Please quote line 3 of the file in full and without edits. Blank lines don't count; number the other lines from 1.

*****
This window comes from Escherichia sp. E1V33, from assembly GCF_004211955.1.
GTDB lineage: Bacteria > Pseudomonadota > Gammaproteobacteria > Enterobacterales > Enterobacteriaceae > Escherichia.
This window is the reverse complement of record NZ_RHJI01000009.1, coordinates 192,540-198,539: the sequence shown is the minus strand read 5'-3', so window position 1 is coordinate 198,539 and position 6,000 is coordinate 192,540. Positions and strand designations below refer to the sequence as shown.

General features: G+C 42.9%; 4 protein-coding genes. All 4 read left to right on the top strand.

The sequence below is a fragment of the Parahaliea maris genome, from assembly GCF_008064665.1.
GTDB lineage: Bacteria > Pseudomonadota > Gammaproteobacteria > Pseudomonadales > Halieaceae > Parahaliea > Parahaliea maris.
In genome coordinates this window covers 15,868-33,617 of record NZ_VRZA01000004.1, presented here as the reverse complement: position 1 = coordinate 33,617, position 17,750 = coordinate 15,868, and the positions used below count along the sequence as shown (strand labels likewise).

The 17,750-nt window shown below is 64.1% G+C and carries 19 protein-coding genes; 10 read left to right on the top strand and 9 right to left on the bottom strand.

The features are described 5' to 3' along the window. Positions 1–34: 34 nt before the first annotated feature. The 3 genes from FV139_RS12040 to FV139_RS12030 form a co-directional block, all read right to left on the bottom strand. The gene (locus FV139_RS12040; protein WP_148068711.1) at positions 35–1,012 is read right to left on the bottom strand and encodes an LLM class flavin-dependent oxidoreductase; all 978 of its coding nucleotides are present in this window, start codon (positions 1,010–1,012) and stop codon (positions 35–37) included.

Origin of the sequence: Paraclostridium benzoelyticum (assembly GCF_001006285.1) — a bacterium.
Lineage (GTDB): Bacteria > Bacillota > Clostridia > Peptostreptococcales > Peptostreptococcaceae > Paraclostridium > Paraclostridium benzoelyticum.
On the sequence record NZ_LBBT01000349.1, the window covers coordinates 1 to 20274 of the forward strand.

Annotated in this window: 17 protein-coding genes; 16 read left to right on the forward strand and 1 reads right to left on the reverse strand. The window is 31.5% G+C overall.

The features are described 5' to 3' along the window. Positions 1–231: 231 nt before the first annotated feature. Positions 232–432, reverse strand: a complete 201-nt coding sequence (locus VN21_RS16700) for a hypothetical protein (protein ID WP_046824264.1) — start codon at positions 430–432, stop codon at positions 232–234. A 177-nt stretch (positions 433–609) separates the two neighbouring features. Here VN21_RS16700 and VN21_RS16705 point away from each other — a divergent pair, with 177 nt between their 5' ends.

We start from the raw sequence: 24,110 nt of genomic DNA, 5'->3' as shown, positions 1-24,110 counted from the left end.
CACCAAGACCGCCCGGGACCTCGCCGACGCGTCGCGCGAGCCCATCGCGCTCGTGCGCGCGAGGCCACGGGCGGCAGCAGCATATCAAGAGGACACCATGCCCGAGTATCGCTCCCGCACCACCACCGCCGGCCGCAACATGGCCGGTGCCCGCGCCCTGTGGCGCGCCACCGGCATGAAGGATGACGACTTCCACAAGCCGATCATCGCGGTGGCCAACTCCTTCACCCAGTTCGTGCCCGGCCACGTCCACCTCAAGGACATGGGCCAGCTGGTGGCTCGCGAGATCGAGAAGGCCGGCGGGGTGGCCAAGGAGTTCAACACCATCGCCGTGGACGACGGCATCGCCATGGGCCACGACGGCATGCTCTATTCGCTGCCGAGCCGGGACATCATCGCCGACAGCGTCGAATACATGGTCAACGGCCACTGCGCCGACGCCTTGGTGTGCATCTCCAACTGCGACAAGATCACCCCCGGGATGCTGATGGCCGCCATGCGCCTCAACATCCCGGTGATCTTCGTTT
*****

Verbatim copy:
This window is the reverse complement of record NZ_RHJI01000009.1, coordinates 192,540-198,539: the sequence shown is the minus strand read 5'-3', so window position 1 is coordinate 198,539 and position 6,000 is coordinate 192,540. Positions and strand designations below refer to the sequence as shown.